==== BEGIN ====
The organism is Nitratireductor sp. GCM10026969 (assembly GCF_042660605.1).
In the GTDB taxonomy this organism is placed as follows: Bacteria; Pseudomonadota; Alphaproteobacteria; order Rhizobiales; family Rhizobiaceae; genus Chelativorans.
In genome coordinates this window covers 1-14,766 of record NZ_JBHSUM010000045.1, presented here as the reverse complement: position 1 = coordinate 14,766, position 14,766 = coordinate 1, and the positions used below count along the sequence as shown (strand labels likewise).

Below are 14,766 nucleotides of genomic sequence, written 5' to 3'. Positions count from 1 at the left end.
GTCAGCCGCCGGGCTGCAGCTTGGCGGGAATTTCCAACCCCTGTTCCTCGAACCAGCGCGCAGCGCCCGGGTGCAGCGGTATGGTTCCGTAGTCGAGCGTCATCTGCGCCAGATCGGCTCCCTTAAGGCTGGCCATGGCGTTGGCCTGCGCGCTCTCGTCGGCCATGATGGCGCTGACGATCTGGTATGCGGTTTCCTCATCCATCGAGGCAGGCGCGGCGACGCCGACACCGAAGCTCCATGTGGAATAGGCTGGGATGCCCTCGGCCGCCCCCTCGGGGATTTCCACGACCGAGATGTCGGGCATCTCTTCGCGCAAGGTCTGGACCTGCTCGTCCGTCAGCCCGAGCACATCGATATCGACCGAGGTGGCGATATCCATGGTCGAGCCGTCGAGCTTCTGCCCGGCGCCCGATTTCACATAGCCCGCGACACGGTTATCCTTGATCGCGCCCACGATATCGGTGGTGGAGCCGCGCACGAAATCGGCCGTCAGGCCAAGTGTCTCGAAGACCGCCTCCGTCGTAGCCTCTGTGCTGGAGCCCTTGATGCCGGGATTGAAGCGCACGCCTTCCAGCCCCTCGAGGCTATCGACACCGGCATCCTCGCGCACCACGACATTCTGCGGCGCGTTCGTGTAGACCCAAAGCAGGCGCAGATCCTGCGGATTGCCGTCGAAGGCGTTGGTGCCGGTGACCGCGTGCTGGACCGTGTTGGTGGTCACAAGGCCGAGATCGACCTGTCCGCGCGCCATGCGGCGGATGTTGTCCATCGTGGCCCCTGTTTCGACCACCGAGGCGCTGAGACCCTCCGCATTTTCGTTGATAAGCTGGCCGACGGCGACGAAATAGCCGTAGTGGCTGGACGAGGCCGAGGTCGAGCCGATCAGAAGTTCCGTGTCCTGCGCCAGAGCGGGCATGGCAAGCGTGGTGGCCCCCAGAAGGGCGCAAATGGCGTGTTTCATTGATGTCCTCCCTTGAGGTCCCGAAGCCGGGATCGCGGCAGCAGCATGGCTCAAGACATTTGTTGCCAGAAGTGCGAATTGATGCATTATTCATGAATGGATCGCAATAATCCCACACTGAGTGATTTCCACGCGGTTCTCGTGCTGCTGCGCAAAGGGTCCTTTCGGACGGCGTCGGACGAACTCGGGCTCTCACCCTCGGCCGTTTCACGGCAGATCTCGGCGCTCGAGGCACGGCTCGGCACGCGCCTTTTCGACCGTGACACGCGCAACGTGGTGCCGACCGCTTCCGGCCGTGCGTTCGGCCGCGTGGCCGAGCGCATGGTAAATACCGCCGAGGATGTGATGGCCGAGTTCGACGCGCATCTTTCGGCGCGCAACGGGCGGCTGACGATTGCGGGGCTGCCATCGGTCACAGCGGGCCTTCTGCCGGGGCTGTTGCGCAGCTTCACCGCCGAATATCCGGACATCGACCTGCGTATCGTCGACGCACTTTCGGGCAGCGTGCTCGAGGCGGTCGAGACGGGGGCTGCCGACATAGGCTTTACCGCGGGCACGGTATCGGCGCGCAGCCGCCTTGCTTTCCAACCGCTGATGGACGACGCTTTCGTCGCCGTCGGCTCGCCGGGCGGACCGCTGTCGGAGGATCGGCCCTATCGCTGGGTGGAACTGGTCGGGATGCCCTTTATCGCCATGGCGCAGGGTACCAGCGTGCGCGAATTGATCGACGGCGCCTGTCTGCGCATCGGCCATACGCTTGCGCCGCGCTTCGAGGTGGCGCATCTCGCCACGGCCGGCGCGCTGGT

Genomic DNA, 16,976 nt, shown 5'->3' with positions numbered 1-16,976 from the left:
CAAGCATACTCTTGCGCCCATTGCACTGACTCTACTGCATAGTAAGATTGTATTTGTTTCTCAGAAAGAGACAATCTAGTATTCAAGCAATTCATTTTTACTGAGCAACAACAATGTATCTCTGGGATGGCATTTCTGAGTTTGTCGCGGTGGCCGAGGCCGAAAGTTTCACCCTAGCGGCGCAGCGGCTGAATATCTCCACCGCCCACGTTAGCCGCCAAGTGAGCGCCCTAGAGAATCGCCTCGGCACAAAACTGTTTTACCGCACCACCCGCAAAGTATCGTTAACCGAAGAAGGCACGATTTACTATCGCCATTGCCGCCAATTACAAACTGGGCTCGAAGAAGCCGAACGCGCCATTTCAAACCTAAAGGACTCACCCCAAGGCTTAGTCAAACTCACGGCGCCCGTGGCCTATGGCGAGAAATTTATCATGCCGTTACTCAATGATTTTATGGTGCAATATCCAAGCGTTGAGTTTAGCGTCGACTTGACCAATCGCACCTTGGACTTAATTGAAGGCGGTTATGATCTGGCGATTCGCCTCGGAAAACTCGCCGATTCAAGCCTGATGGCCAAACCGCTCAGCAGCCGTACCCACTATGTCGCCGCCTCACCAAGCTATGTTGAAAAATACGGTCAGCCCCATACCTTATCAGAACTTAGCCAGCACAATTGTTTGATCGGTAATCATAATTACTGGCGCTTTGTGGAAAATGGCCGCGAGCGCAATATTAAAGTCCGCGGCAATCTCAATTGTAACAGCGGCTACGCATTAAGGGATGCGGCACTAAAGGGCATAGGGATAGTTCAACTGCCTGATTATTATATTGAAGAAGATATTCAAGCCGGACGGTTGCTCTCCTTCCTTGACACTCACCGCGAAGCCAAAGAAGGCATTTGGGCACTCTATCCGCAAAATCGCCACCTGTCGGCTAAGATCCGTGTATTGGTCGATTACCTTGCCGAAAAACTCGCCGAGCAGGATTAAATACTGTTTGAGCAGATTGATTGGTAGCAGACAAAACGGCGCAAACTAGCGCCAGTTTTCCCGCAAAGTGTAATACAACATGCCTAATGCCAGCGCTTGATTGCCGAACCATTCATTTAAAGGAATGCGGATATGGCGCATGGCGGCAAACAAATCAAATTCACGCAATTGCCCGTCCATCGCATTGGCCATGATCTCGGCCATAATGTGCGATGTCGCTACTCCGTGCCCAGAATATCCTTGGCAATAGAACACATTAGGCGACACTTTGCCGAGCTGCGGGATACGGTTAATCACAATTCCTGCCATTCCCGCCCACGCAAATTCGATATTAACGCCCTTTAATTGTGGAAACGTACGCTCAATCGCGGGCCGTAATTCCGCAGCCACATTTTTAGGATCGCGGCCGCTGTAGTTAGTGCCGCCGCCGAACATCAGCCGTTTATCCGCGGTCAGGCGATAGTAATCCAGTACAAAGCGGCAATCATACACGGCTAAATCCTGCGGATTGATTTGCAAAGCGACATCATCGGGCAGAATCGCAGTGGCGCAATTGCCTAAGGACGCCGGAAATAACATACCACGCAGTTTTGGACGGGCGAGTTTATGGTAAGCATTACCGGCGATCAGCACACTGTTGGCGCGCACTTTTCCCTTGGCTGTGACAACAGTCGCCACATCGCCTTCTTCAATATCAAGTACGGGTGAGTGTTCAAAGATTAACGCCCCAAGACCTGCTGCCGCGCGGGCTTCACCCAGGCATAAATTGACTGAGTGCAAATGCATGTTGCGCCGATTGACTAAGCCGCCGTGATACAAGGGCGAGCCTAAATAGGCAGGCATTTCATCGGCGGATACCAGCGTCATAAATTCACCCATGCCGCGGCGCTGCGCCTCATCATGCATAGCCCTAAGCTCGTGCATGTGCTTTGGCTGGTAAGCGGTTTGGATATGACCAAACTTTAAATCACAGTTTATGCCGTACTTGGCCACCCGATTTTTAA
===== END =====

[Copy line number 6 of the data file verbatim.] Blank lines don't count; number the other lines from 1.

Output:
Genomic DNA, 16,976 nt, shown 5'->3' with positions numbered 1-16,976 from the left: